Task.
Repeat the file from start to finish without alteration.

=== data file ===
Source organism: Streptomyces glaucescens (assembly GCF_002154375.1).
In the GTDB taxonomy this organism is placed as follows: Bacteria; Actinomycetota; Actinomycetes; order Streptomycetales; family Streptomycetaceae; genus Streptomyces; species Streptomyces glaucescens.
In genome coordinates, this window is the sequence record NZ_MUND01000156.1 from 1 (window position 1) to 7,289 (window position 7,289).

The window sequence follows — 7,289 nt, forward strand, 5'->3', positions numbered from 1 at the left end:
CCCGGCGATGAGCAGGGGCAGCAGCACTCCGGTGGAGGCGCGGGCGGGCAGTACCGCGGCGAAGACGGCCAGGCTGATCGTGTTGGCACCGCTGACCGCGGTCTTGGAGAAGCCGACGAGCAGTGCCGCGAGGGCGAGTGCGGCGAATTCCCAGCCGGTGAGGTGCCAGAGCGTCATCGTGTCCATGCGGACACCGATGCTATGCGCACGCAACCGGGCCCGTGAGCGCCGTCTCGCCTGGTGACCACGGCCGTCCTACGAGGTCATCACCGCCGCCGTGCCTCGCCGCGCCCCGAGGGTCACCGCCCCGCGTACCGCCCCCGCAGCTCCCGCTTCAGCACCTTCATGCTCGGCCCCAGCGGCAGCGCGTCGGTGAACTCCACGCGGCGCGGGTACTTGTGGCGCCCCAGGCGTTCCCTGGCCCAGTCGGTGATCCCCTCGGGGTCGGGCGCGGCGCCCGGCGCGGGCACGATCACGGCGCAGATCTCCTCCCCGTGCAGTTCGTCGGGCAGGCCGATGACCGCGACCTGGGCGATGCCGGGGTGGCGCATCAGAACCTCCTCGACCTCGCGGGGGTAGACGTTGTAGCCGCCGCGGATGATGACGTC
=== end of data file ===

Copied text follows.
Source organism: Streptomyces glaucescens (assembly GCF_002154375.1).
In the GTDB taxonomy this organism is placed as follows: Bacteria; Actinomycetota; Actinomycetes; order Streptomycetales; family Streptomycetaceae; genus Streptomyces; species Streptomyces glaucescens.
In genome coordinates, this window is the sequence record NZ_MUND01000156.1 from 1 (window position 1) to 7,289 (window position 7,289).

The window sequence follows — 7,289 nt, forward strand, 5'->3', positions numbered from 1 at the left end:
CCCGGCGATGAGCAGGGGCAGCAGCACTCCGGTGGAGGCGCGGGCGGGCAGTACCGCGGCGAAGACGGCCAGGCTGATCGTGTTGGCACCGCTGACCGCGGTCTTGGAGAAGCCGACGAGCAGTGCCGCGAGGGCGAGTGCGGCGAATTCCCAGCCGGTGAGGTGCCAGAGCGTCATCGTGTCCATGCGGACACCGATGCTATGCGCACGCAACCGGGCCCGTGAGCGCCGTCTCGCCTGGTGACCACGGCCGTCCTACGAGGTCATCACCGCCGCCGTGCCTCGCCGCGCCCCGAGGGTCACCGCCCCGCGTACCGCCCCCGCAGCTCCCGCTTCAGCACCTTCATGCTCGGCCCCAGCGGCAGCGCGTCGGTGAACTCCACGCGGCGCGGGTACTTGTGGCGCCCCAGGCGTTCCCTGGCCCAGTCGGTGATCCCCTCGGGGTCGGGCGCGGCGCCCGGCGCGGGCACGATCACGGCGCAGATCTCCTCCCCGTGCAGTTCGTCGGGCAGGCCGATGACCGCGACCTGGGCGATGCCGGGGTGGCGCATCAGAACCTCCTCGACCTCGCGGGGGTAGACGTTGTAGCCGCCGCGGATGATGACGTC